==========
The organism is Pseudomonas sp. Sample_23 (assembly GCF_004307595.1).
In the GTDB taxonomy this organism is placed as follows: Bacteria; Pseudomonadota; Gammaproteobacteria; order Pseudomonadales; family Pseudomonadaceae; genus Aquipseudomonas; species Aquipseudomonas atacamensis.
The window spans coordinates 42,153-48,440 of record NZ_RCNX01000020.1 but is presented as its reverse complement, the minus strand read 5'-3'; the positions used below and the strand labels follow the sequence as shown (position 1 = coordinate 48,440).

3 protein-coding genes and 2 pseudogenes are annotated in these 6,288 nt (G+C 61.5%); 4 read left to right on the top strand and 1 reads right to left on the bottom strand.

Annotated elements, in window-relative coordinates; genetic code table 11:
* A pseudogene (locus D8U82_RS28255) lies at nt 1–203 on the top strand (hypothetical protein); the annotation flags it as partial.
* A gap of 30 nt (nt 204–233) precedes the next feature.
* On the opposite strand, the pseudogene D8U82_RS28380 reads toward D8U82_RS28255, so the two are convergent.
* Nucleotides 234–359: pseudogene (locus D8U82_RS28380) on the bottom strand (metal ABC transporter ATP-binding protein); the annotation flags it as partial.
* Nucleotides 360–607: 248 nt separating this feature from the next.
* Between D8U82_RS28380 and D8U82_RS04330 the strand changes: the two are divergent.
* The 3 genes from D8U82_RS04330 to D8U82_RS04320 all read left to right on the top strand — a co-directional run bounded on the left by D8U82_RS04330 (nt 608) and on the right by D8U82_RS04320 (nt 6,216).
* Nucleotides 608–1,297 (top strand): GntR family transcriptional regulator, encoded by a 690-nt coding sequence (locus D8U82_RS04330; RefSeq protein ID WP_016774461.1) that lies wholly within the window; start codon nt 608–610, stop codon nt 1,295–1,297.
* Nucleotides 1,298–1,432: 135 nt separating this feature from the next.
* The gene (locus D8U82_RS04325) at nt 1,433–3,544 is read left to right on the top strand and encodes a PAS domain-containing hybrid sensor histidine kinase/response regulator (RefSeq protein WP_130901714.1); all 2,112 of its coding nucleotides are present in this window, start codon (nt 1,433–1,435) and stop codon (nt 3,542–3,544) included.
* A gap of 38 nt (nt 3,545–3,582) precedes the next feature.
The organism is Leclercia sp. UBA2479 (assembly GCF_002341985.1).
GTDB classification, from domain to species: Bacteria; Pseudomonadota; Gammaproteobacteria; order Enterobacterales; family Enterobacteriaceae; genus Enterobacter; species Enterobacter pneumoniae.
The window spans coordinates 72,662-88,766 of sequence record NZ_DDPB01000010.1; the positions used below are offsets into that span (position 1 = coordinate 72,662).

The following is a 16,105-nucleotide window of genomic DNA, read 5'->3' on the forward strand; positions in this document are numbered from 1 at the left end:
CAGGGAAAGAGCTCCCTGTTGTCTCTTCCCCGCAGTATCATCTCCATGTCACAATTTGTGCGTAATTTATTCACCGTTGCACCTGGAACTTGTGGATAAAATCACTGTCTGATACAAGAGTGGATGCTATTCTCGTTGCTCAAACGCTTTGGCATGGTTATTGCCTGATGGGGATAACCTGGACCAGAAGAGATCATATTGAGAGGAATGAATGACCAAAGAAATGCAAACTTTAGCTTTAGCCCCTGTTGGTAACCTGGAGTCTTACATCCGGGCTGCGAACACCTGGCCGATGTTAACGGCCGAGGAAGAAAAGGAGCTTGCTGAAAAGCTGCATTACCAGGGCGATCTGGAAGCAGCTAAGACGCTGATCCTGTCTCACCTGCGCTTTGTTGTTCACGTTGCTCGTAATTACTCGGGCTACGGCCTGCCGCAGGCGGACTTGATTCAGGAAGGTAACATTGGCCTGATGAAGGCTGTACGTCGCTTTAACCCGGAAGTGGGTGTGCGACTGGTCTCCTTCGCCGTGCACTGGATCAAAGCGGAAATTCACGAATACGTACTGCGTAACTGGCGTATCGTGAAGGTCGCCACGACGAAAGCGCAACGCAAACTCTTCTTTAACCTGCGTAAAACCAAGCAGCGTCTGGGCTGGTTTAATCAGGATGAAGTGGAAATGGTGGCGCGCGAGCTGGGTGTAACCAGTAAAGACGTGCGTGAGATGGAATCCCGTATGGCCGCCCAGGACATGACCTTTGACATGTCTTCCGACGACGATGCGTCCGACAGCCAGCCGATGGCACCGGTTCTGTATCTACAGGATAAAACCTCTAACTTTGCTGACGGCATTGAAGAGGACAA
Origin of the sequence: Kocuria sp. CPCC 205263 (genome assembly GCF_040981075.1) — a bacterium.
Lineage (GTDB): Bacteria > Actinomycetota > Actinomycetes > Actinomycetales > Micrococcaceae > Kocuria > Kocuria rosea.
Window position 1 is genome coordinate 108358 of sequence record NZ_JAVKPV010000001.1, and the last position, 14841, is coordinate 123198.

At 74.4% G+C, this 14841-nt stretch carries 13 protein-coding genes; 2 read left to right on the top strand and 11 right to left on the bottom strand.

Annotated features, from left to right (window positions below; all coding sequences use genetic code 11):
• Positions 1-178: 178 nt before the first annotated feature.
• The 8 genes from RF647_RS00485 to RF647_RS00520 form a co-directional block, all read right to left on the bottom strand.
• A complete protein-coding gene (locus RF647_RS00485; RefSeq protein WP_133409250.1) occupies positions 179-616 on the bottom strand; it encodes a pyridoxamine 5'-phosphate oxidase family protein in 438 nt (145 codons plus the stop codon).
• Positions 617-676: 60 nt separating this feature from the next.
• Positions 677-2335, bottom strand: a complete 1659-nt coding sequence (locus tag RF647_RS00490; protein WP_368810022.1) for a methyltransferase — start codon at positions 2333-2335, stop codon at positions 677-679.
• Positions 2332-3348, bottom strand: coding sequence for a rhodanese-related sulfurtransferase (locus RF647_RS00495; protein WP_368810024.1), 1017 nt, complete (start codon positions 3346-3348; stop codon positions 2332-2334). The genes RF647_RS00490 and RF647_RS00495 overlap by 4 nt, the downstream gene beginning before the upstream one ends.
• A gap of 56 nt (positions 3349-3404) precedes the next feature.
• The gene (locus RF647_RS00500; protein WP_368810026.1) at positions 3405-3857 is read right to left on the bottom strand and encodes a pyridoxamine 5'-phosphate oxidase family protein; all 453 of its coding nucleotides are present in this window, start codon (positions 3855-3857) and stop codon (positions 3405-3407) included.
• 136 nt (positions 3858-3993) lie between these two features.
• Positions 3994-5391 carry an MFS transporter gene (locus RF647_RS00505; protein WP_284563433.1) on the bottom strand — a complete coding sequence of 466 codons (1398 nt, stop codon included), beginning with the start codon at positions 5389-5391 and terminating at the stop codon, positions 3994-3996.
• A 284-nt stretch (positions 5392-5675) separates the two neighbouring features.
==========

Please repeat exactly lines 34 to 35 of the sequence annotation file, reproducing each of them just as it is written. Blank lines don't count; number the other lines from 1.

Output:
• The gene (locus RF647_RS00500; protein WP_368810026.1) at positions 3405-3857 is read right to left on the bottom strand and encodes a pyridoxamine 5'-phosphate oxidase family protein; all 453 of its coding nucleotides are present in this window, start codon (positions 3855-3857) and stop codon (positions 3405-3407) included.
• 136 nt (positions 3858-3993) lie between these two features.